A New Perspective

There was a stage in primary school, where I was so utterly content with my life that I hadn’t ever come to consider the notion of mobility outside of my little city. I hadn’t considered ever leaving Sydney. It encouraged a great lifestyle and it seemed big enough to feel exciting. I had people surrounding me who loved and nurtured me; and I had two beautiful little dogs who never left my side. I was beyond comfortable.

A number of years later, when I started Art School, my little bubble was burst. I was getting itchy feet and had started dipping my toes into the thrill-giving globe-trotting lifestyle. It wasn’t until I had met my sculpture lecturer, Richard Goodwin. He would always give soul inspiring lectures but one thing he urged me to challenge myself with was discomfort. He believed we thrived most when we were being challenged.

I had always prided myself in being independent, driven and adventurous. I would fearlessly embrace the unknown, jump into the deep end, run wilding into the darkness; yet here I was too self-consumed to plan my life beyond Sydney. I certainly was not going to be spending my whole life in Sydney.  

 
 

This prompted me to plan a year-long backpacking trip. The plan was to visit places I had never seen, with people I had never met, to do things I had never done. I didn't really have much of a plan beyond this, I just figured things always fall into place. This one step has sparked a thousand more. It has taught me to say yes, to embrace challenge, and to look at life with a smile. I ended up stepping of the train in Chicago and feeling overwhelmed by a feeling no other place has given me. Within the first few weeks I had made many friends who would become family to me. I had picked up some work and I was accepting invitations which had me going to new events almost every night.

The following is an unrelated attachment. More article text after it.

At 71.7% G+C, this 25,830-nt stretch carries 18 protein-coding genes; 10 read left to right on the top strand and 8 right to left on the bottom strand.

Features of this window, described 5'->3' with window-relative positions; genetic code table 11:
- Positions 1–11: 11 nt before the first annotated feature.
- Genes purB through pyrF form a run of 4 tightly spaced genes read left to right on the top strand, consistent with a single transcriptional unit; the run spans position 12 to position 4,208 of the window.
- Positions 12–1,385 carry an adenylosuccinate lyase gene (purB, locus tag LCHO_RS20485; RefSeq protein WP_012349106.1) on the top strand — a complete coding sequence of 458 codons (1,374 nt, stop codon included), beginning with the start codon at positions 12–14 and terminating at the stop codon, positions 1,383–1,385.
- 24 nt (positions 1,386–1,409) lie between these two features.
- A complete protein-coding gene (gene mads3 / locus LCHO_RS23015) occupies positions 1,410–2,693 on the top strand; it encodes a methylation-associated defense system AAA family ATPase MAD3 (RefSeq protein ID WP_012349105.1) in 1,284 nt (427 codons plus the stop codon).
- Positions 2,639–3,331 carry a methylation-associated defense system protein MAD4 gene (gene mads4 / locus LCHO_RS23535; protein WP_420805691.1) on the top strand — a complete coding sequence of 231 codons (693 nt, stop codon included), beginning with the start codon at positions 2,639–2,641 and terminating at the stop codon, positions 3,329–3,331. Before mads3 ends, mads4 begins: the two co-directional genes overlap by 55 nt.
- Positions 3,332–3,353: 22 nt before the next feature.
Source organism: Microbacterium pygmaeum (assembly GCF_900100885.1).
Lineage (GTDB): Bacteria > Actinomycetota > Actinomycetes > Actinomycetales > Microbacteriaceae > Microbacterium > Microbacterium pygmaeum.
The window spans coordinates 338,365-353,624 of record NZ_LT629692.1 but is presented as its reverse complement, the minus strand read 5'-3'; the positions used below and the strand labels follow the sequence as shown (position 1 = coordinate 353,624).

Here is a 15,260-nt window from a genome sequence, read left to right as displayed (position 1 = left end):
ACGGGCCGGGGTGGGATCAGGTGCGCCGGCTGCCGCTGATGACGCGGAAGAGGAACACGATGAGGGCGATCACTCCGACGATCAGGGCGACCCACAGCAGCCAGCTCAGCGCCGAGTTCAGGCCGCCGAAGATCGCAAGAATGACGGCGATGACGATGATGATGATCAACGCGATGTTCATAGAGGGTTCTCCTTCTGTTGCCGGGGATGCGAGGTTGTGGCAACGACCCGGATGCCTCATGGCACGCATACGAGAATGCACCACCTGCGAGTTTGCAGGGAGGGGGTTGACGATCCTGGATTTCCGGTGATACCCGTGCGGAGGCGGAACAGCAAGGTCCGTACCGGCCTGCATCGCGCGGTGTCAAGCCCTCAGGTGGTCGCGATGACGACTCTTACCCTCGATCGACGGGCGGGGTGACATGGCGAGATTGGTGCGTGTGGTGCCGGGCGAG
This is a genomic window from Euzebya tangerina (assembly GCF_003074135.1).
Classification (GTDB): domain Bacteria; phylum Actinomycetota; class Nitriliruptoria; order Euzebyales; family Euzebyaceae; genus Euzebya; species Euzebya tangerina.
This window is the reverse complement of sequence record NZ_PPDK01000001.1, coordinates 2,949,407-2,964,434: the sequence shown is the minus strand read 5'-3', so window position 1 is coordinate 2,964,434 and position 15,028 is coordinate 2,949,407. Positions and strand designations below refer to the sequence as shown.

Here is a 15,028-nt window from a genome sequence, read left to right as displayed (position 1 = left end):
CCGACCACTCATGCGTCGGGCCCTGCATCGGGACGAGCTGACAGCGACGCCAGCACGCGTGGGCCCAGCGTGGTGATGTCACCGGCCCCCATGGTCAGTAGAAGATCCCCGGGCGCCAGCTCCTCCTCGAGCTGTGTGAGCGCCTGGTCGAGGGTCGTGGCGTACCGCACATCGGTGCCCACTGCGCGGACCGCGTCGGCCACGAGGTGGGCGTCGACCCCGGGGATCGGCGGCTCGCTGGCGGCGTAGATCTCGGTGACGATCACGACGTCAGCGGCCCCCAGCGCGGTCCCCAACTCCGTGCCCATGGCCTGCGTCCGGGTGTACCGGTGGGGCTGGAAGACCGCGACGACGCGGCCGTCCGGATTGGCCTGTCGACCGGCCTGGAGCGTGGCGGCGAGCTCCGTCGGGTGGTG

I have learnt from all of these adventures that seeking discomfort is healthy. It has taught me life lessons I could never have learnt in a classroom and it has given me a sense of pride in knowing I can harness my strength to overcome difficulty.

Today, people so often shy away from discomfort because they are afraid of failure. As adults, we forget that our whole childhood was stained with failure and perseverance; and that is how we managed to master something. I will never say that any of this has been easy. But this is exactly why I do it. Every obstacle I encounter serves as a reminder to learn, adapt and develop.  

As I start harnessing my practice with a new found love for discomfort, I encourage all of you to assess your own scale of discomfort. To take a new approach to something, to learn a new skill, to experience something that makes you quiver. And to endure those clumsy beginnings!! You will feel so satisfied when you get to the end.

Let me know how you plan to see discomfort in the comments below!